28 July 2008 Can laser self-focusing in air replace interferometer siderostats and delay lines?
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Recent experiments in high-power lasers show that they modulate of the density of air at long ranges, up to filamentation in a restricted volume. There are two effects: light concentration and plasma filamentation, depending on the laser power. Two such laser-heated volumes can scatter stellar light into a central station, where they are made to interfere in speckled fringes. Usually the density modulations deflect the light only slightly, so the maximum baseline is not extended. However, if either the modulation of the density of air is strong, or its spatial frequency is high, then the stellar beam deflection is significant. In such a case, the scattering volumes can be further off to the sides, and baselines of hundreds of meters can be envisaged.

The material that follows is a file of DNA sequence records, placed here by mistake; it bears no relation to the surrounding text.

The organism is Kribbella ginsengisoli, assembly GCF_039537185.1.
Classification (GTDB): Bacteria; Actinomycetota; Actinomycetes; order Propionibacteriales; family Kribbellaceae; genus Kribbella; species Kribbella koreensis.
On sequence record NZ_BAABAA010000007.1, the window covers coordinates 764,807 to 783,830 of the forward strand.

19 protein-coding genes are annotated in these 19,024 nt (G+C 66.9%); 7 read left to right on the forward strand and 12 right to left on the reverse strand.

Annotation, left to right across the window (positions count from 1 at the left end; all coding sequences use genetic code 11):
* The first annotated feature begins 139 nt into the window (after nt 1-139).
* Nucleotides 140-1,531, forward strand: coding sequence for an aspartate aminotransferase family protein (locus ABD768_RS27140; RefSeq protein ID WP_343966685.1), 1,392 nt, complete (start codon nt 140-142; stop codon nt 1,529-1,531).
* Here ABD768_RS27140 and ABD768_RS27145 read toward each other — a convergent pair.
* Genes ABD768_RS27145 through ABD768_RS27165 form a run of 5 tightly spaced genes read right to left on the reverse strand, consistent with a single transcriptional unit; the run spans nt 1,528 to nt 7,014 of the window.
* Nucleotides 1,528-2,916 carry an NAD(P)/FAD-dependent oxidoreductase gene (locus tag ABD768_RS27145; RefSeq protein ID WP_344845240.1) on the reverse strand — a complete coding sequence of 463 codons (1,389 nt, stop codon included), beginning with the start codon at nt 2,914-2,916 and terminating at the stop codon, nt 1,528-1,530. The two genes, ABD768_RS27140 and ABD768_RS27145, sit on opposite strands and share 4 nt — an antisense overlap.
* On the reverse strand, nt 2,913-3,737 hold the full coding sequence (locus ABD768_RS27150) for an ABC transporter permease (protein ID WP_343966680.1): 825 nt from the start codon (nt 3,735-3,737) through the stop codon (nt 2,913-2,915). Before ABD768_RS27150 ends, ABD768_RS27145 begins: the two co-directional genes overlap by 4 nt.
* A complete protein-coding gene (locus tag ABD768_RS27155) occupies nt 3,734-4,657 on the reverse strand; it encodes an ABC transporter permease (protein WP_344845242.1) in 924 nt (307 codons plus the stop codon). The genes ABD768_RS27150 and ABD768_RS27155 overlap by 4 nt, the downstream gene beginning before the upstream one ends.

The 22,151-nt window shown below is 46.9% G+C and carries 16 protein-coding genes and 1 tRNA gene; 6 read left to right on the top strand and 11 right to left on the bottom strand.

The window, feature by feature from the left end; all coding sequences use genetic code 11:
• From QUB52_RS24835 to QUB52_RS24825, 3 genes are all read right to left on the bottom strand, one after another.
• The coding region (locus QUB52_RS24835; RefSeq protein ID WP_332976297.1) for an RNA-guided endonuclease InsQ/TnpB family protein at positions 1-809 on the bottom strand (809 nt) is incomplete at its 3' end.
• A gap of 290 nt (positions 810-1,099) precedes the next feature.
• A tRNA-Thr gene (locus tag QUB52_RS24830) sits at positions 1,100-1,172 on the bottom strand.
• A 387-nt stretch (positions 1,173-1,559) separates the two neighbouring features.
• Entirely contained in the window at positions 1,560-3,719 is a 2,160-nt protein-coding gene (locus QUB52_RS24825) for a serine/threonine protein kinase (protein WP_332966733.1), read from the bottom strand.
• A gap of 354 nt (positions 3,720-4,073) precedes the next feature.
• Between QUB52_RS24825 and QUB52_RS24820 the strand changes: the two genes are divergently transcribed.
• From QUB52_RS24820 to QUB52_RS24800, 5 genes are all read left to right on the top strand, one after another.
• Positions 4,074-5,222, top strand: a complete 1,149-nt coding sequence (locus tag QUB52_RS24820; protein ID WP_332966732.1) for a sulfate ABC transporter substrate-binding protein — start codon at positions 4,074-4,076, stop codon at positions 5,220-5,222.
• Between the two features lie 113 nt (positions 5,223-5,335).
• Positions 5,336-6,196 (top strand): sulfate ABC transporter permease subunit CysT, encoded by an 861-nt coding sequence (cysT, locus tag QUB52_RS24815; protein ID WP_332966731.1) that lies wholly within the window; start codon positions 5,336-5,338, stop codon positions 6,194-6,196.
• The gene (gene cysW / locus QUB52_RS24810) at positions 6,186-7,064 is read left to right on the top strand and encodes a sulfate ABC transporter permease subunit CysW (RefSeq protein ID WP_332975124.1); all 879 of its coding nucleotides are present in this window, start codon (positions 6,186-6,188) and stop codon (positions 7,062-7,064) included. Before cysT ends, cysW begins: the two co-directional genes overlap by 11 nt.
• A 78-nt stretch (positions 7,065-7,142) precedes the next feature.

© (2008) COPYRIGHT Society of Photo-Optical Instrumentation Engineers (SPIE). Downloading of the abstract is permitted for personal use only.
Erez N. Ribak, Erez N. Ribak, } "Can laser self-focusing in air replace interferometer siderostats and delay lines?", Proc. SPIE 7013, Optical and Infrared Interferometry, 70130K (28 July 2008); doi: 10.1117/12.802837; https://doi.org/10.1117/12.802837


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